Persistent organic pollutants in coastal ecosystems have half-lives of decades or more, and their signatures can be used to confirm site-specificity of local populations. In Biscayne Bay (Miami, FL), male dolphins in the northern, metropolitan area had PCB concentrations that were 5 times higher than in their congeners from the southern, more rural area (43 mg/g vs. 8.6 mg/g wet mass), demonstrating local and persistent differences in habitat use. PCB concentrations in northern bay dolphins are high compared to other estuarine dolphin populations and may place these animals at risk of reproductive failure and decreased immune function (Litz et al. 2007). Similarly, along the coast of Georgia, southeastern USA, blubber PCB concentrations from free-ranging animals from the Turtle/Brunswick River estuary were ten times higher (77µg/g lipid) and showed different Aroclor 1268 signatures compared with strandings samples from Savannah area estuaries 90 km to the north, confirming that inshore T. truncatus populations exhibit long-term fidelity to specific estuaries (Pulster and Maruya, 2008) and highlighting the necessity to control local pollution sources.

Contamination of bottlenose dolphin is a world-wide problem, and blubber samples from the Bay of Bengal (southeast coast of India) contained considerable concentrations of the organochlorine pesticides hexachlorocyclohexane (HCHs), dichlorodiphenyl trichloroethane (DDTs), and polychlorinated biphenyls (PCBs) (Karuppiah et a. 2005). Dolphins stranded on the coasts of the Mediterranean sea between 2000 and 2003 showed very high concentrations of PCBs and DDT in all tissues and organs analysed. Their values were still comparable to those obtained during the 1990's in the Mediterranean environment (Wafo et al. 2005).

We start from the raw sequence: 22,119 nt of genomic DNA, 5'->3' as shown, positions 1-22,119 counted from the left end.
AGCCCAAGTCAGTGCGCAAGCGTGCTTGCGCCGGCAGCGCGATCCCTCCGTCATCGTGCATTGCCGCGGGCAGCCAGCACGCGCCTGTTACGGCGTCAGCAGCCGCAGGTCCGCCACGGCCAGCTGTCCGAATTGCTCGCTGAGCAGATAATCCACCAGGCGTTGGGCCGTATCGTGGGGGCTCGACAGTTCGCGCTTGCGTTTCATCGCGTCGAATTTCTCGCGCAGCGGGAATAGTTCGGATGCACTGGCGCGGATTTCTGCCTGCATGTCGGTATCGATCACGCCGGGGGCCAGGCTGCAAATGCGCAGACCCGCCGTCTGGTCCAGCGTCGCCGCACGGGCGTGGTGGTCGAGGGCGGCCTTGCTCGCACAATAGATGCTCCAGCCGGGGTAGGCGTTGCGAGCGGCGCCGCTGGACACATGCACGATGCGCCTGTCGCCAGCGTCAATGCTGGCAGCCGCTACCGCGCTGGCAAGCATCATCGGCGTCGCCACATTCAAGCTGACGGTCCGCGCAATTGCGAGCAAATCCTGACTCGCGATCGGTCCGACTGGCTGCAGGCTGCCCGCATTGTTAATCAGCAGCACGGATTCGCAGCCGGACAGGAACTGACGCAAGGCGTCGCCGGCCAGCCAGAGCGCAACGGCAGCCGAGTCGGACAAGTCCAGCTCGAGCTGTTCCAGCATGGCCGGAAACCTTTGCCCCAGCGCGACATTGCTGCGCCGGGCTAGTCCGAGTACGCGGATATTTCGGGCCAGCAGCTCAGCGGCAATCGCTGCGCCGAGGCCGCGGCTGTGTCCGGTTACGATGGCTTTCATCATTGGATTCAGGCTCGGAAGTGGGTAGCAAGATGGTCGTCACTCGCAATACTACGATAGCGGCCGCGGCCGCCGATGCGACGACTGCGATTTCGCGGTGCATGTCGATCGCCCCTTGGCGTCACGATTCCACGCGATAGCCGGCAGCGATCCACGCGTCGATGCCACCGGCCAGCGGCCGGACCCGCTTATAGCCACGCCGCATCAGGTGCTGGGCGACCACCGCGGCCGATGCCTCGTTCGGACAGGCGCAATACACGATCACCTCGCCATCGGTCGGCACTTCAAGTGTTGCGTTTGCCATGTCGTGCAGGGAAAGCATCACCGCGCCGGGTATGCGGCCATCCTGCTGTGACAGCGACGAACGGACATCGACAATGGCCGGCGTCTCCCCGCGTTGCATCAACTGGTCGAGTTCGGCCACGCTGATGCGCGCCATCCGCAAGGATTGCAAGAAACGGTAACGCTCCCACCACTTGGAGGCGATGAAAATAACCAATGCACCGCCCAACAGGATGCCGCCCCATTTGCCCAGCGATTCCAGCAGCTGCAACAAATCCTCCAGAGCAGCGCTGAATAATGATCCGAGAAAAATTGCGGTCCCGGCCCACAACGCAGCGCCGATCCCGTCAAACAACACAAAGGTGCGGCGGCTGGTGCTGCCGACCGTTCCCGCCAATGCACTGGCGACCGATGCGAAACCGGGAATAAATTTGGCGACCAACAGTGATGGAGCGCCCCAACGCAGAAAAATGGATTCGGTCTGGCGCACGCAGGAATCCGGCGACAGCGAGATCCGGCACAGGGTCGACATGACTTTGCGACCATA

In the Charleston Harbor estuary, South Carolina, USA, the levels of another bioaccumulative chemical, polybrominated diphenyl ethers (PBDE) in dolphins represent some of the highest measured in marine mammals (5,860 ng/g lipid) and warrant further investigation of potential deleterious effects (Fair et al. 2007).

Almost all bottlenose dolphins found stranded along the western Italian and Greek coasts in the mid-1990's contained the anti-fouling component tributyltin (TBT) and its degradation products, monobutyltin (MBT) and dibutyltin (DBT), in the liver and kidney. BTs were found to be transferred from mother to fetus. (Focardi et al. 2000). In waters around Japan butyltin concentrations in coastal T. truncatus were higher than in offshore populations, indicating land-based sources (Le et al. 1999), e.g. shipyards where contaminated paint is stripped during repair.

Specimens stranded along the Corsican coast, Mediterranean, France, in the mid-1990's showed high levels of mercury accumulation in the liver, with concentrations as high as 4,250µg Hg/g dw suggesting a life-long uptake of this heavy metal (Frodello et al. 2000).
Finally, there are also biological sources of toxic substances. In Sarasota Bay, Florida, USA, brevetoxins produced by blooms of the harmful alga Karenia brevis were measured at high levels in bottlenose dolphin carcasses after large-scale mortality, and levels in animals stranded during non-bloom conditions were also detectable (Fire et al. 2007). Since masss-occurrence of these algae is linked to high concentrations of fertilizers in terrestrial runoff, this toxic substance can also be indirectly attributed to anthropogenic activities (NOAA, 2009).